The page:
Second, focus on strategic case structure! Good phil cases should have a diverse array of arguments. First, and foremost, there ought to be a syllogism that walks through a set of premises and conclusions. Often, you can start with a meta-ethical question [2], i.e., a question on what philosophy’s role is, generally. They often answer fundamental questions and are the starting premise for any framework. Meta-ethics are strategic because they are, functionally, a preclusive layer on the framework debate. For example, an affirmative that (implicitly or explicitly) relies on an internalist meta-ethic can use that to exclude externalist positions reliant on the state forcing individuals to act. There are a lot of different meta-ethical questions, and you should think about these as you are researching, cutting, and structuring your framework.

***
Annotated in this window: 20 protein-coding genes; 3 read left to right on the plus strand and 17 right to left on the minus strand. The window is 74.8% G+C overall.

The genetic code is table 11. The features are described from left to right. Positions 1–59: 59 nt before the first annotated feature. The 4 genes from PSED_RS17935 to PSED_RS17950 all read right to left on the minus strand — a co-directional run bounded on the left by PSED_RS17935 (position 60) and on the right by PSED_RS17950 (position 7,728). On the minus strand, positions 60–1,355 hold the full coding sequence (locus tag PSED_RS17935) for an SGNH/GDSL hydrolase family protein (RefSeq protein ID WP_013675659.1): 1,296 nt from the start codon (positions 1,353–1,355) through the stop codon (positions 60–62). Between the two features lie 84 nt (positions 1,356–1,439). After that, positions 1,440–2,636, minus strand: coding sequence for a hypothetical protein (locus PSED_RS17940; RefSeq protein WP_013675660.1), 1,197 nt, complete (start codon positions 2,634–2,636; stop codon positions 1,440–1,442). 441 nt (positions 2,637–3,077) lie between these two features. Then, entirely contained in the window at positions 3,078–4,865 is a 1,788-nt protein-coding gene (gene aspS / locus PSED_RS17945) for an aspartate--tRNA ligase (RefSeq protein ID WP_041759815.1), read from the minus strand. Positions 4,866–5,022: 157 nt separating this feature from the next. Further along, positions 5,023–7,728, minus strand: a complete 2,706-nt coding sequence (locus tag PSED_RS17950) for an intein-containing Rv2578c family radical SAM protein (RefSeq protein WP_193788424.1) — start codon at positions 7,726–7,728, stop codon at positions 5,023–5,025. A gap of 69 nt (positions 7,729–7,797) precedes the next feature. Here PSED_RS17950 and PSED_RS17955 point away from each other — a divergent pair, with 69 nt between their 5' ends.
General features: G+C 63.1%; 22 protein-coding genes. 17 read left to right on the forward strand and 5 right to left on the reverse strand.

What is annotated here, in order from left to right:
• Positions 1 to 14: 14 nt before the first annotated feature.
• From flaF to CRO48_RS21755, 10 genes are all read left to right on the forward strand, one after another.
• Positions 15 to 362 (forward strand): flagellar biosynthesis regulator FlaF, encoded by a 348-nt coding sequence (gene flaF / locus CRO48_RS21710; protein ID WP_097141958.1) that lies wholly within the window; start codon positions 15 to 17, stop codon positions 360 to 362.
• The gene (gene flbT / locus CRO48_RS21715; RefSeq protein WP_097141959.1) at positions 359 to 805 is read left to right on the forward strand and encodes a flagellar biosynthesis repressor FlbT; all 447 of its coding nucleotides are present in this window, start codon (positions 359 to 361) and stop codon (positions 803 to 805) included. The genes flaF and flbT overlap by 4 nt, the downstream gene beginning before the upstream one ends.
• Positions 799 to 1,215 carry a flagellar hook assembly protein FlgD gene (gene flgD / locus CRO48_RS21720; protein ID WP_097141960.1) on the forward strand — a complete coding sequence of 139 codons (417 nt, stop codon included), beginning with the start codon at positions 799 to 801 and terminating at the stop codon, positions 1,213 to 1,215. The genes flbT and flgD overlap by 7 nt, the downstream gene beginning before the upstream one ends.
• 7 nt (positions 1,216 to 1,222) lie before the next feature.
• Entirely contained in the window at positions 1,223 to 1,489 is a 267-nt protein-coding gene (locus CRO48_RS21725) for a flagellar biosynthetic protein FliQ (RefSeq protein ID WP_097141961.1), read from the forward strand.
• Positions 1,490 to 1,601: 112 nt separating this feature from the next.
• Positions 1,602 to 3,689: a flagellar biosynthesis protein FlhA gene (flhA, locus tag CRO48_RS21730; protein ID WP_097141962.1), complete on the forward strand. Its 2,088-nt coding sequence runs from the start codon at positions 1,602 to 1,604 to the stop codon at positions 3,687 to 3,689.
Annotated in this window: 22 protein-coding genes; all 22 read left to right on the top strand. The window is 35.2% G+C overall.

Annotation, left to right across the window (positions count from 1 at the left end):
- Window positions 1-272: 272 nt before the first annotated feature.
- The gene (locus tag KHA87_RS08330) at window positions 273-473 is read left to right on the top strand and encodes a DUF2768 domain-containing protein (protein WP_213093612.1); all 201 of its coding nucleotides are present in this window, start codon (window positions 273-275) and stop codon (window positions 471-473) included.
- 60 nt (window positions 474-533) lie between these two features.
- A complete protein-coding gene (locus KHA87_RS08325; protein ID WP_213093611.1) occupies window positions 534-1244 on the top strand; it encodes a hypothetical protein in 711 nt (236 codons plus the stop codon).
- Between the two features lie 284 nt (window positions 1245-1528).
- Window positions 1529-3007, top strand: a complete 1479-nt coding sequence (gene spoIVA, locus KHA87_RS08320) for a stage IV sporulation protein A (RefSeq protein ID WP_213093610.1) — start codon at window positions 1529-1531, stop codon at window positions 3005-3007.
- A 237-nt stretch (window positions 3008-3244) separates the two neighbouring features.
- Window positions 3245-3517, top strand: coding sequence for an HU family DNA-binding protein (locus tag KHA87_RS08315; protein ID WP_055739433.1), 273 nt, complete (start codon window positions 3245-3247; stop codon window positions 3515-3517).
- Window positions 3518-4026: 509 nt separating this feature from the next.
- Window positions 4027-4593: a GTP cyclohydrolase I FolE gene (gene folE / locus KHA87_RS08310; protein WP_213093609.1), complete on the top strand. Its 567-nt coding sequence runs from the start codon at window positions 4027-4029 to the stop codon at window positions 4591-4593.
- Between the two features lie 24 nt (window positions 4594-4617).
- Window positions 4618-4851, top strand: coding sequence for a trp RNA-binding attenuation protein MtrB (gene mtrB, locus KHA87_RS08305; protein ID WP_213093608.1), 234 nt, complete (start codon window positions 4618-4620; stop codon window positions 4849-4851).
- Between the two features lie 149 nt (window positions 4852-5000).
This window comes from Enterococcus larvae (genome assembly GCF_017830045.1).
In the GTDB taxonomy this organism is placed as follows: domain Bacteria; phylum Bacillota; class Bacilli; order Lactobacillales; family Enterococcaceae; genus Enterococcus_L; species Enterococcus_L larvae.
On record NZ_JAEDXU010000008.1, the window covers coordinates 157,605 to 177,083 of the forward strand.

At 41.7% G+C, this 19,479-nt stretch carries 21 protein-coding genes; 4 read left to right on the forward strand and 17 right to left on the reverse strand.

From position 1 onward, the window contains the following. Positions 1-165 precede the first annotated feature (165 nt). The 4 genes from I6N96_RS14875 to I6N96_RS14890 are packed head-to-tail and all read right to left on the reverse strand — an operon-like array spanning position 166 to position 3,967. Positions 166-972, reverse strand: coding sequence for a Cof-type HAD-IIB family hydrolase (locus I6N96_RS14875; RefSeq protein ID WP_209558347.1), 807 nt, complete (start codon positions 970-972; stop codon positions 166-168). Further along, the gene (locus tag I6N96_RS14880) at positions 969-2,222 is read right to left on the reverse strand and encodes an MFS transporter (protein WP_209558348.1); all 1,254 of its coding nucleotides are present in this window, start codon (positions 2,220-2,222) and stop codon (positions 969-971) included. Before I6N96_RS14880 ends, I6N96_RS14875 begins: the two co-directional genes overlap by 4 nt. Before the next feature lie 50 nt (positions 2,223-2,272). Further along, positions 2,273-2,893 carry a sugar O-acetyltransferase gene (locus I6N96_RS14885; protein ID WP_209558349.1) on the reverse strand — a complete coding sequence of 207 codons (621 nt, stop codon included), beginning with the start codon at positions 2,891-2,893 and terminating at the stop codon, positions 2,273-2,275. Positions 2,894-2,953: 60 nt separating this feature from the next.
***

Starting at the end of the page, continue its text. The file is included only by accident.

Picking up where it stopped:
Next, your framework should have independent reasons to prefer it. You should try to make independent justifications unique, interactive, and preclusive. They can appeal to general philosophical areas—epistemology, ontology, etc.—and give you leverage against a variety of positions. Examples include: how your framework understands/explains material violence (and maybe even resolves it), what your theory thinks of our individual subjectivities, how your theory is crucial towards knowledge/truth formation, and why your framing is necessary for debate, specifically. Obviously, there are a ton more arguments you can make, but these are a just a couple of useful ones. Crucially, you need to explain why each of these independent arguments matters, i.e., why should anyone care who has the right understanding of knowledge formation or violence or subjectivity? Coupling independent justifications with the right preclusionary claims makes the 1AR much easier, allowing you to interact your position with your opponents and offering counterarguments on a similar playing field. Instead of the aff remaining at the bottom layer of the debate after the 1NC, a well-constructed case can often transform into the highest layer by the 1AR. Besides general structure, you can also have a couple of moves planned for your later speeches that are strategically advantageous. First, you should definitely figure out how your ethical theory might interact with different styles of debate. I’ve touched on this earlier, but you should focus on doing research and reading—not just analytic argument generation. Often, there are academics who analyze the implications of your ethical theory, so doing some extra work will go a long way. This research can form the basis of different case modules or specific justifications that you can script sections of your rebuttals on [3].